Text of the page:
Beautiful distractions for musical occasions

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Beautiful distractions for musical occasions

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Norman Perryman in performance. Provided by the organizer

PYEONGCHANG ― It’s hard to figure out exactly what the artist Norman Perryman does during his performance. He can easily be mistaken for a stage director, as he often works off-stage, hidden in the dark, his eyes restlessly moving between screens on the wall and his brushes, which navigate across the glass of an overhead projector.
As the orchestra’s music intensifies, his brushstrokes get harder. When the light sounds of the cello prevail, he sweeps across the plate with delicate lines.
In fact his images often work best with contemporary compositions; then they seem to have more freedom to integrate Perryman’s personal interpretation of the music.
“Anything other than Beethoven is acceptable,” he chirps. “Anything after Stravinsky is good.”
“Murmurs in the Mists of Memory,” a four-movement work for 11 solo strings by the contemporary composer Augusta Read Thomas, which was performed by the International Sejong Soloists during the opening night of the Great Mountains International Music Festival earlier this month, was an ideal selection.
The music conveyed a broad spectrum of moods, often abstract, but also lyrical, pulsating, and, at times, grim and intense.
In strict terms, Perryman does not exactly fit into the kinetic art category which he uses to describe his own work, as the phrase, generally, refers to a sculpture powered by energy like a motor or the wind, as in works of Naum Gabo or Alexander Calder.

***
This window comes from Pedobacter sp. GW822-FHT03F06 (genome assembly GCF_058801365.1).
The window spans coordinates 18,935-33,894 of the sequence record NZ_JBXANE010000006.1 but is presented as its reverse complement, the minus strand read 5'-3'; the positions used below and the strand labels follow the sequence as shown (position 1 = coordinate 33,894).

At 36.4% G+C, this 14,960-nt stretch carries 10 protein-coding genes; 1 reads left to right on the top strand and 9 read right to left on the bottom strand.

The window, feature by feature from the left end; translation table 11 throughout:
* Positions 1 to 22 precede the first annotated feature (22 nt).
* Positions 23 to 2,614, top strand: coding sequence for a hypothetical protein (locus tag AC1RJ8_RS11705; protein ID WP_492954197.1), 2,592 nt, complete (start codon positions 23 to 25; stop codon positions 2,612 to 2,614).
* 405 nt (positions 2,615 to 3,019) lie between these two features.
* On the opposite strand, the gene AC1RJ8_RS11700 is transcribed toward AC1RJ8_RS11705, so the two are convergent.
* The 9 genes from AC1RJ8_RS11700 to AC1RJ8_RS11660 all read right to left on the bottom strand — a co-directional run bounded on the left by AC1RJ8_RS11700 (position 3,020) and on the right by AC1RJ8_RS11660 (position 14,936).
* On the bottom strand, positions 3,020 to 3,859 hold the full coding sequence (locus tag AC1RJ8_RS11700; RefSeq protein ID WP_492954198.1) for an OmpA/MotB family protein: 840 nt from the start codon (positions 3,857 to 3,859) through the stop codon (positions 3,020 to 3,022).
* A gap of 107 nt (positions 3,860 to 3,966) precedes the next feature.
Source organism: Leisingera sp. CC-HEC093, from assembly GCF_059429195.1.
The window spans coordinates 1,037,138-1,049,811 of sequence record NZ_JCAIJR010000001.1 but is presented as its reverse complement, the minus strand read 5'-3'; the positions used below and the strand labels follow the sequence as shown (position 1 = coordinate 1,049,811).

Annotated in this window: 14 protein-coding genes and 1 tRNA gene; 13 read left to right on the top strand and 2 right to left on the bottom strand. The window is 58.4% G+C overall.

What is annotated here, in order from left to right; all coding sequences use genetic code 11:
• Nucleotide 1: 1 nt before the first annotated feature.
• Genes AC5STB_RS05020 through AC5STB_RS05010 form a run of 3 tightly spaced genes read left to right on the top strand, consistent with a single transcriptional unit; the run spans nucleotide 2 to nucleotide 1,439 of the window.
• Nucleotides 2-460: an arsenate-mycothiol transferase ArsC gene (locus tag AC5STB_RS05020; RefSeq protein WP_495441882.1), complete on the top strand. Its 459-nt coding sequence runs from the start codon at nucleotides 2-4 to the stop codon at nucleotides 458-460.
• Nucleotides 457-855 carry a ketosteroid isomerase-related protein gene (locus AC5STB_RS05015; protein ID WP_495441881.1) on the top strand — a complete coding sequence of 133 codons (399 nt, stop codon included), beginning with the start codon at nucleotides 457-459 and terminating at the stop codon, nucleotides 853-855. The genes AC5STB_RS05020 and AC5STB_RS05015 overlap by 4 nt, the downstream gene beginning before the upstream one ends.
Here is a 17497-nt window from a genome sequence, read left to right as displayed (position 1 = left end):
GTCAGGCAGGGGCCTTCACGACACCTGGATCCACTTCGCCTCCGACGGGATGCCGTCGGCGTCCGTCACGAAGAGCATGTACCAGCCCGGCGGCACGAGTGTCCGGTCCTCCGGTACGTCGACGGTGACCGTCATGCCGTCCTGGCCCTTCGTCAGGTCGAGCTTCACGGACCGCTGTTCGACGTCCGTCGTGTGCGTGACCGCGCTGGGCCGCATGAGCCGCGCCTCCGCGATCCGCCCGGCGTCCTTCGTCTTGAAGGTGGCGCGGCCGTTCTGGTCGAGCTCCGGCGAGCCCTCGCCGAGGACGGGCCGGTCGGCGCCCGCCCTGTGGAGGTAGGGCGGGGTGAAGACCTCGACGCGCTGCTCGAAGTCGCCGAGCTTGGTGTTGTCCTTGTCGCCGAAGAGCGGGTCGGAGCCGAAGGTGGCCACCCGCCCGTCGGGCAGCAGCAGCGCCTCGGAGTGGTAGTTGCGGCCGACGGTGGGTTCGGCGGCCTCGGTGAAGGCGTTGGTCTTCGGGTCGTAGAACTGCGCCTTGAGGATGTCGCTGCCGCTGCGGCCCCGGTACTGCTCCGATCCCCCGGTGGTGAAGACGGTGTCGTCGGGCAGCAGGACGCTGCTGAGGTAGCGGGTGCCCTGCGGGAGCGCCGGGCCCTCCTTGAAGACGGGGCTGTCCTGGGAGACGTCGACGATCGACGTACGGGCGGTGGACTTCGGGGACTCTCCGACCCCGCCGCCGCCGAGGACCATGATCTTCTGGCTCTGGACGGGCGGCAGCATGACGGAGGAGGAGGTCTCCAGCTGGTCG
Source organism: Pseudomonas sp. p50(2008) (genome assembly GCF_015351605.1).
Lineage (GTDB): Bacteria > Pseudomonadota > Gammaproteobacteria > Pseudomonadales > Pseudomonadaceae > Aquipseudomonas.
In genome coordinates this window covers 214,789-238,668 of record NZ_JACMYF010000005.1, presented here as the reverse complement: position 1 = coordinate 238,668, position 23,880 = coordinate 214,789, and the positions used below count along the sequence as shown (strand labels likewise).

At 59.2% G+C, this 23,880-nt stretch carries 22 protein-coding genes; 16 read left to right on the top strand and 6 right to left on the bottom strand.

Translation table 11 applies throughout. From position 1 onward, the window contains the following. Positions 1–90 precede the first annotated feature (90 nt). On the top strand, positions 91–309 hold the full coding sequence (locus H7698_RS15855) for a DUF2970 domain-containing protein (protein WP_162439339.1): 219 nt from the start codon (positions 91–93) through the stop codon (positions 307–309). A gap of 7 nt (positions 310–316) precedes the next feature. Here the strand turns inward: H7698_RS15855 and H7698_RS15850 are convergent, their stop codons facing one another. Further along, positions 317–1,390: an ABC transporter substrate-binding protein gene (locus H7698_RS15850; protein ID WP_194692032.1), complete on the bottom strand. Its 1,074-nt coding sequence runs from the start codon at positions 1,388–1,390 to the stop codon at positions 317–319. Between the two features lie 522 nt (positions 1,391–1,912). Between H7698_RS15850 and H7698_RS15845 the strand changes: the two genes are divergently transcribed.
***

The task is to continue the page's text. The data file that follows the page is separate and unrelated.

For those who want credentials, Perryman is a British artist who has performed with musical celebrities like Jose Carreras, Sarah Chang and Yo-Yo Ma to produce images of their music, using watercolors and an overhead projector. But his images go beyond improvisation ― they are based on carefully rehearsed notes of his likely movements.
He makes detailed notes on the score with words like “drop,” “press” and “wipe” as he showed me on a recent afternoon. Then he memorizes each score as best as he can, and rehearses his performance with the musicians.
“It’s like choreography,” he explains. “You follow the brush, and see what the brush tells you.”
Much of his art is based on emotional reactions to the music. The images are often abstract, made up of minimal dots, lines or blots.
Some are more figurative than others, such as the sunset images he produced with the Rotterdam Philharmonic Orchestra conducted by Hans Leenders during “Takemitsu: From Me Flows What You Call Time.” Others are more organic, resembling bizarre shapes from nature.
When he is not actually part of the performance the artist projects his “visual music” on the wall as a backdrop, like with his No. 1 variation from the modern ballet “Invention” which he did with Philip Taylor for the Netherlands Dance Theatre, to the music of “Eight Inventions for Percussion” by Kabelac.
For the audience, Perryman’s images distract, modify and stretch their perception of the music.


By Park Soo-mee Staff Writer [myfeast@joongang.co.kr]
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